Car Versus Deer Accidents



According to the Institute for Highway Safety, each year there are an estimated 1.5 million car versus deer accidents.  The peak months for these accidents are September through December – deer migration and mating season.  Deer are nocturnal and these accidents occur primarily between dusk and dawn which, unfortunately, is when the number of vehicles on the road is highest.  Minnesota usually ranks in the top ten of all states for car versus deer accidents, and the number of accidents occurring here is believed to be even higher due to drivers’ tendencies not to report them to law enforcement.    


Hitting a deer may cause significant damage to your vehicle, personal injury and even death.  The majority of serious injuries and fatalities result from drivers’ attempts to avoid colliding with deer.  Due to increases in the deer population, the sharing of habitat and the unpredictable behavior of deer, it may be extremely difficult to avoid being involved in a car versus deer accident. 


Notwithstanding the foregoing, there are precautions drivers can take to attempt to minimize hitting a deer.  They include:

·         At any time of day, slow down, leave yourself more following distance so you have more time to react, and wear your seatbelt

·         When driving between dusk and dawn, be even more attentive than usual and scan the road more frequently (i.e. avoid distractions like cell phone usage)

·         Anticipate the presence of deer near open and/or wooded areas and scan the ditches looking for movement, the reflection of light in a deer’s eyes, or a deer’s silhouette

·         Use your high beam lights when permissible to illuminate the sides of the road better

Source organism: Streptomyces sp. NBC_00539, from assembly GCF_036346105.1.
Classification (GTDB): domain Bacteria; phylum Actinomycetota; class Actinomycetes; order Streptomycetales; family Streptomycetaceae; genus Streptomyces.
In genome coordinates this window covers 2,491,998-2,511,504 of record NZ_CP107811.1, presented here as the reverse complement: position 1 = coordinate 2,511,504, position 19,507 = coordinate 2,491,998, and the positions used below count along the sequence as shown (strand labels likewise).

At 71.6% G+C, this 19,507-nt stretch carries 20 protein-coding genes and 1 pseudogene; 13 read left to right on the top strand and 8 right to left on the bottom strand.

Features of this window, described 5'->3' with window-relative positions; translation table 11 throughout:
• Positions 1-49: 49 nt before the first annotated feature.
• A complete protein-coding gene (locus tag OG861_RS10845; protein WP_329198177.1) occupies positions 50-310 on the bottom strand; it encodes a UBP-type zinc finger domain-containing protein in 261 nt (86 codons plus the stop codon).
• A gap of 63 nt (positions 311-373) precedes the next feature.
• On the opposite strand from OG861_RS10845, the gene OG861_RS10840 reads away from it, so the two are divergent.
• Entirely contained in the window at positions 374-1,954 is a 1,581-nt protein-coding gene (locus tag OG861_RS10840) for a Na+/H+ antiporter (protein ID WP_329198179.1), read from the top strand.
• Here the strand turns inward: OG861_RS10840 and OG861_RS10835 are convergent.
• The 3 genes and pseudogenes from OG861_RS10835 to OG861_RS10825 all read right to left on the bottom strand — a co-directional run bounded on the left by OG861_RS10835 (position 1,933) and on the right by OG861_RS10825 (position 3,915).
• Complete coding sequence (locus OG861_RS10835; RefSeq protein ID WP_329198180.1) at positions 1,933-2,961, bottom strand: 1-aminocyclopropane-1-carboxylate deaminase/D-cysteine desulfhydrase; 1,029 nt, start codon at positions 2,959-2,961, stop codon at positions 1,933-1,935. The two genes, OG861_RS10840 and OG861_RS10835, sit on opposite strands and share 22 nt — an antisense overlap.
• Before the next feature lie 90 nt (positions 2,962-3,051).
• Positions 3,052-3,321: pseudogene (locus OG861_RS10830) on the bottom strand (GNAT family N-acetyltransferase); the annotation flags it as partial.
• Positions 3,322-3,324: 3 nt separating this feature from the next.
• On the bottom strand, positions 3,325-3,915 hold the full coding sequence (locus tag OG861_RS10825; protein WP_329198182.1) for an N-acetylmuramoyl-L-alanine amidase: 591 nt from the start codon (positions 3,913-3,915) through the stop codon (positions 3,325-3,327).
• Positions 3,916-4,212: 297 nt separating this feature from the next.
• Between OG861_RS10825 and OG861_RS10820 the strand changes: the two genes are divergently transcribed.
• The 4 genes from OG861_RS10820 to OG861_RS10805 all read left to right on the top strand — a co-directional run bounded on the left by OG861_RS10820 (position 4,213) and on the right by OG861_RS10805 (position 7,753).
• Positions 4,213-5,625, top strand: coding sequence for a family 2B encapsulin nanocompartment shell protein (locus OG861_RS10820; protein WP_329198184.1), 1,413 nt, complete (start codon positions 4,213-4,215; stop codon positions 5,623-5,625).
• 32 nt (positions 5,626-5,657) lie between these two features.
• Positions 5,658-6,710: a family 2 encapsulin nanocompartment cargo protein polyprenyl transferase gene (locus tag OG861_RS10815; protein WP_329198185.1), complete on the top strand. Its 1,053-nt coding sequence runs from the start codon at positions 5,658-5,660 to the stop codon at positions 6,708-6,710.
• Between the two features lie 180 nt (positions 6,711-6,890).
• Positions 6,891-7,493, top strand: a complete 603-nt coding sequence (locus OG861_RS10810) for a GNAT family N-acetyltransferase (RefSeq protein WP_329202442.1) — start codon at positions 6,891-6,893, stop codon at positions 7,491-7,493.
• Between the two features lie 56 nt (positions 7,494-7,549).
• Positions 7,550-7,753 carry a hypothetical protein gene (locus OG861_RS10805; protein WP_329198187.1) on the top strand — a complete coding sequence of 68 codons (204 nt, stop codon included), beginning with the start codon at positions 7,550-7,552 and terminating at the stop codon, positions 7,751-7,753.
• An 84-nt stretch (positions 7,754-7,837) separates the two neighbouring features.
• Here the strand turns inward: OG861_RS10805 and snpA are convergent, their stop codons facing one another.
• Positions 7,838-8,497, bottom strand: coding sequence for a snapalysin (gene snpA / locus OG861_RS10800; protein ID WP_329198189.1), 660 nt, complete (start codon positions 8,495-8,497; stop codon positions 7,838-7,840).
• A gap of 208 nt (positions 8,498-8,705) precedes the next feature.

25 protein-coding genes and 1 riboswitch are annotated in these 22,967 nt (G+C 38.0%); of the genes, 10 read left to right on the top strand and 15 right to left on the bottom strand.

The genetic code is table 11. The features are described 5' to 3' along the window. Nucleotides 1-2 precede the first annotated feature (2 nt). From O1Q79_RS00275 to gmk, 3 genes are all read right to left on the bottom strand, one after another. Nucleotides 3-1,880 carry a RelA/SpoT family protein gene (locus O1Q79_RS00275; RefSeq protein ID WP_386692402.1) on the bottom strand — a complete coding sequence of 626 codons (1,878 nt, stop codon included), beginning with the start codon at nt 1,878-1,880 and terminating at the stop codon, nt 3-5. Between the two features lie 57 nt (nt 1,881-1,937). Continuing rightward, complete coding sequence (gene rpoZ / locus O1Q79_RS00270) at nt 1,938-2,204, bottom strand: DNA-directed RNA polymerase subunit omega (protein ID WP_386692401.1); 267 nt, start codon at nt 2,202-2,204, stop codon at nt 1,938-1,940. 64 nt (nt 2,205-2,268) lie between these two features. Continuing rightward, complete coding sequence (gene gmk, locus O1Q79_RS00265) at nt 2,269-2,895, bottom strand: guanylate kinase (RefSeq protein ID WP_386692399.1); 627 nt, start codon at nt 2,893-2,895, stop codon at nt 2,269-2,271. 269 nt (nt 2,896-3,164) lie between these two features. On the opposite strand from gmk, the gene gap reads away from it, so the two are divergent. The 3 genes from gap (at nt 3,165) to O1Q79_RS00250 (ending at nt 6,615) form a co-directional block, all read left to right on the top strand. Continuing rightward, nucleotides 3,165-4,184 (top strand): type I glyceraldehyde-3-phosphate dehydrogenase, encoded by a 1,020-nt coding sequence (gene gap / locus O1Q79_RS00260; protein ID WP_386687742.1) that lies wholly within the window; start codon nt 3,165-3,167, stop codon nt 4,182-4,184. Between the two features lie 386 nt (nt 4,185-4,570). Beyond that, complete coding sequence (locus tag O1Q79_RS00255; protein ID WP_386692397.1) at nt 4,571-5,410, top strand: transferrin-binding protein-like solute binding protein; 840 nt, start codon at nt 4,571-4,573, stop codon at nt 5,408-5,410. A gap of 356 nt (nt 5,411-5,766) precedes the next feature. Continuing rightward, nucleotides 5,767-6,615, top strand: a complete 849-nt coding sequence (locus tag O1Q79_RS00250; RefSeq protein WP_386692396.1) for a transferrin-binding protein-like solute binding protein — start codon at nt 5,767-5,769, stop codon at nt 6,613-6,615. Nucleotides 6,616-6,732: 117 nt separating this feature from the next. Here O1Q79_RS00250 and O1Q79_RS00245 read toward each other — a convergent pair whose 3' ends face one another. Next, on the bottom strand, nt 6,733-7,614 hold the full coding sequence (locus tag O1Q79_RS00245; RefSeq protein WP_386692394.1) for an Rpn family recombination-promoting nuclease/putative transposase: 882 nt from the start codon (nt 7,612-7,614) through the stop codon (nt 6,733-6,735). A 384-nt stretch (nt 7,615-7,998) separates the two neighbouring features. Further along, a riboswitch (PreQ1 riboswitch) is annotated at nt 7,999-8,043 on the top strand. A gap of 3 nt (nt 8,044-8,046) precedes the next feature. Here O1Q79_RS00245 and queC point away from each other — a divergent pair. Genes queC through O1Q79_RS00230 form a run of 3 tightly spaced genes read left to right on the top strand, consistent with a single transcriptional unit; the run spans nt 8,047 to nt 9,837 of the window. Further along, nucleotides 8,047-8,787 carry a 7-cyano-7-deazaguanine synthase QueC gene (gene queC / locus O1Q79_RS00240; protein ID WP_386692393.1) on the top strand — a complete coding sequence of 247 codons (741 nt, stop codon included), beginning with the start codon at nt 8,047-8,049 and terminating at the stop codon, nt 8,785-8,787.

·         Look for “deer crossing” signs, but do not be falsely lulled into believing that deer are only likely to be encountered in areas where signs are posted – deer are quite mobile this time of year

·         Remember that deer move in packs – if you see one slow down and be ready to stop as there is a very strong likelihood that more are very close by

·         Do not rely on “deer whistles” or other such devices, some studies have shown they are ineffective

Most fatalities in car versus deer accidents are caused by the driver taking evasive action, such as swerving to avoid the deer.  Unfortunately, this often results in loss of control of the vehicle, hitting another car or fixed object, or driving into oncoming traffic.  While it may sound cruel, it is safer to hit the deer than swerve.  The Minnesota Department of Transportation’s advice is to keep your course even if that means hitting the deer.  The Minnesota State Patrol counsels “Don’t veer for deer.”  The best approach is to keep a solid grip on the steering wheel, apply your brakes firmly and bring your vehicle to a controlled stop. 


If you hit a deer, immediately contact law enforcement by dialing 9-1-1.  If the deer is still in the roadway and it is safe to do so, block the lane to keep other drivers from hitting the deer and turn on your flashers.  Do not approach an injured deer as it may hurt you.  Even if the deer is dead it is safer to wait for the police to arrive than attempting to remove the deer from the road yourself.  If you want to keep the deer carcass it will be necessary for you to first obtain a permit.  The responding officer will issue you one at the scene for free. 


Should you have any questions please contact the police department at 763-784-2501.  Thank you and stay safe.

Centennial Lakes Police Department - 54 North Road - Circle Pines, MN 55014
Office: 763.784.2501 - Fax: 763.784.0082 - Dispatch/911: 763.427.1212